What is the Minister going to do to ensure that the operation of the social fund across the devolved regions does not set a hierarchy of standards and differences that are so far apart that people come to realise that the social fund operates very differently in certain parts of the UK? That would create hardship for many vulnerable people.
The national payments on account will be dealt with on a national basis in the same way in any part of the country and the regulated part of the social fund will continue as it is. The hon. Gentleman is talking about how local assistance will be dealt with and I am sure that he, like all hon. Members, will know that local authorities want to do their best by the vulnerable citizens we are talking about. That is certainly my experience of most, if not all, local authorities.
Will the hon. Lady forgive me if I make a little more progress? As I have said, we really need to move through this quite quickly.
Another reason why the status quo is not an option was highlighted only this week when community care grants were referenced in a “Dispatches” programme, which showed that an ex-offender who had received a community care grant for resettlement had spent the money on drugs. We should all be concerned about the lack of checking on how money is used and we should look at how to improve the system.
The hon. Member for Westminster North took a great deal of pain to talk about people who claim crisis loans having some degree of mobility and disengagement from the democratic system. I am not sure what evidence she has to support those assumptions, but we do not have that evidence to hand. The three elements of the discretionary scheme that I have talked about have very different and distinct client groups.
May I draw the Minister’s attention to one group of people who might fall into that category? Victims of domestic violence might not be on the electoral register because they are forced out of one area and into another and they therefore do not have the democratic accountability that comes through the ballot box.
The hon. Lady is obviously a mind reader, because I was just about to talk about whether the changes we are discussing will be a problem for victims of domestic violence—a group whom we all want to ensure get that support and are able to move to a place of safety, as is absolutely right. We do not believe that the new localised service will be a barrier to people in genuine need, particularly victims of domestic violence. It will provide an opportunity for more joined-up services on the ground while continuing to give individuals in that situation access to national payments on account through advances or alignment payments. The hon. Lady will be aware that under the current scheme victims of domestic violence must have fled the family home to qualify for support to set up home from the discretionary social fund.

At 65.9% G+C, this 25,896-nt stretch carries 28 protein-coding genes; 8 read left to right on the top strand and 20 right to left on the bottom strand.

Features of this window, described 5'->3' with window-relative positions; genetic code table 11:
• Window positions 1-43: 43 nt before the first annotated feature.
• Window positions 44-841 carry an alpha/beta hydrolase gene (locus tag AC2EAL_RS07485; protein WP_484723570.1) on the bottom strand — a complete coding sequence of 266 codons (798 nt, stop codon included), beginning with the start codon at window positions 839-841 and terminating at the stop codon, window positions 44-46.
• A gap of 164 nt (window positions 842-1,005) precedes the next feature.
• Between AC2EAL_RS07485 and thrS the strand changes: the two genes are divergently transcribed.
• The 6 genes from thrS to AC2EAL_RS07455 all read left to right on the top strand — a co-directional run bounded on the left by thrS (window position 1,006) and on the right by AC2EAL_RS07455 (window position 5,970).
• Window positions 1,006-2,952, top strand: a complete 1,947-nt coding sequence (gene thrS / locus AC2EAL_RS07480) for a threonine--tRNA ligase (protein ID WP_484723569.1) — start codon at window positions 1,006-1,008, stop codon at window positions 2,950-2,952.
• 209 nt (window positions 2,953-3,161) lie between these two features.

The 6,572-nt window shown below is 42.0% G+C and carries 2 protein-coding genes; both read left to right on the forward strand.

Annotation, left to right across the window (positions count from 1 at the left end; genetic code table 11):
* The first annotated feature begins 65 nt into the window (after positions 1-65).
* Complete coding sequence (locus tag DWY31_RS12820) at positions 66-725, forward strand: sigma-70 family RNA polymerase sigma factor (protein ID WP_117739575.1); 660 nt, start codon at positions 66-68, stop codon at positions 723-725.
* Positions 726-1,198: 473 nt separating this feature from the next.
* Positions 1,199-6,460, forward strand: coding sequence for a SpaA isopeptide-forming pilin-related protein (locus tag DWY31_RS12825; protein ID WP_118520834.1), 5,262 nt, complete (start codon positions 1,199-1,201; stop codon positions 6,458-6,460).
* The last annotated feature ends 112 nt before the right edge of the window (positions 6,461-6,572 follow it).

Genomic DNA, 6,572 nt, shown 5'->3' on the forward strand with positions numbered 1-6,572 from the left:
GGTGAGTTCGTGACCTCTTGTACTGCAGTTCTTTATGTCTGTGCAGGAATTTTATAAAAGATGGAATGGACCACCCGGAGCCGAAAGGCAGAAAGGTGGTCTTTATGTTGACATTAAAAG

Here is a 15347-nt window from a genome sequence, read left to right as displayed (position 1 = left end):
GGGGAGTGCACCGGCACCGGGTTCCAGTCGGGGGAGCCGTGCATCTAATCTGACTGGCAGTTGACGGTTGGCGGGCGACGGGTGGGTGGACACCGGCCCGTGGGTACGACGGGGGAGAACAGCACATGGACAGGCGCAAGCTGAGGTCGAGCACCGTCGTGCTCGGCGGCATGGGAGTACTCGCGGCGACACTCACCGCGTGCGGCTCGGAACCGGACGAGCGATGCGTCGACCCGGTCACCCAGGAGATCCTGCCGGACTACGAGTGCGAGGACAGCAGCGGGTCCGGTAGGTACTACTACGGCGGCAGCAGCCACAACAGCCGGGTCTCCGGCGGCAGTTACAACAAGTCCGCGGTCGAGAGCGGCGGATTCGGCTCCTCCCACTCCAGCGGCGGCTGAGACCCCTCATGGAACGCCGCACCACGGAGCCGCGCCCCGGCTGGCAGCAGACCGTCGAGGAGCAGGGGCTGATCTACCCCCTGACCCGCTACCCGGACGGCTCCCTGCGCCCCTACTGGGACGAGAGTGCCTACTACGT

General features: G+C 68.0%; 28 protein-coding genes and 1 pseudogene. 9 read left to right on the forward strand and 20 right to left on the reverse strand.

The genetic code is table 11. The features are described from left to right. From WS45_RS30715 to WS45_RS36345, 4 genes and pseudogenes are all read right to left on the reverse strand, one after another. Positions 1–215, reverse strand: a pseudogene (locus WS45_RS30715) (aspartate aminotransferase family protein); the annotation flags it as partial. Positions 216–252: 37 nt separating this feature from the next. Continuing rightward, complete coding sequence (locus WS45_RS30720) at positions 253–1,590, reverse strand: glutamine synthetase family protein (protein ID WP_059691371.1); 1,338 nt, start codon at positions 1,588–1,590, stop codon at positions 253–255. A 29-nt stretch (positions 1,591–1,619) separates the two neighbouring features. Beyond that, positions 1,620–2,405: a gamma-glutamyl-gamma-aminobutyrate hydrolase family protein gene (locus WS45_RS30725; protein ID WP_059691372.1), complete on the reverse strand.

A third and very important reason why keeping the status quo is not a sensible option is the need to align support with the wider changes that are happening in the welfare system. To continue running the current administratively burdensome system is no longer financially sustainable. Community care grants and crisis loans for general living expenses will be replaced by locally based support, which will be the responsibility of local authorities in England and the devolved Administrations in Scotland and Wales. That will deliver on the coalition’s commitment to implement the Calman commission’s recommendations and will tie in with the wider Government agenda on localism, as has been mentioned. Local authorities are better placed to understand the issues that people in their area face and to dovetail existing and needed services. Different areas face different issues and local authorities will be free to come up with the sort of innovative ideas that will address these issues and make sure that the money that is available is targeted at the right purposes so that we move away from a situation that allows the sort of abuse I have mentioned.
We learned in Committee that although council tax is delegated to local authorities, investigations of fraud will be carried out nationally by the single fraud investigation service. The Minister has talked about abuse. In the case of the devolved social fund, where there is a worry about fraud will it be investigated by the local authority or by the single fraud investigation service?
Local authorities will be free to consider whether they need to set up their own service locally or use the local government ombudsman. It really is for local authorities to look at the most effective way of dealing with levels of fraud or with any dissatisfaction with the way in which they are delivering services. The amendments do not really grasp the premise behind the Government’s proposals. We want to move to a situation in which local authorities are looking at the gaps in their services locally and are able to use the funding that is forthcoming as a result of these changes to fill those gaps and pull together the sort of service that is required by vulnerable groups such as those we have been discussing.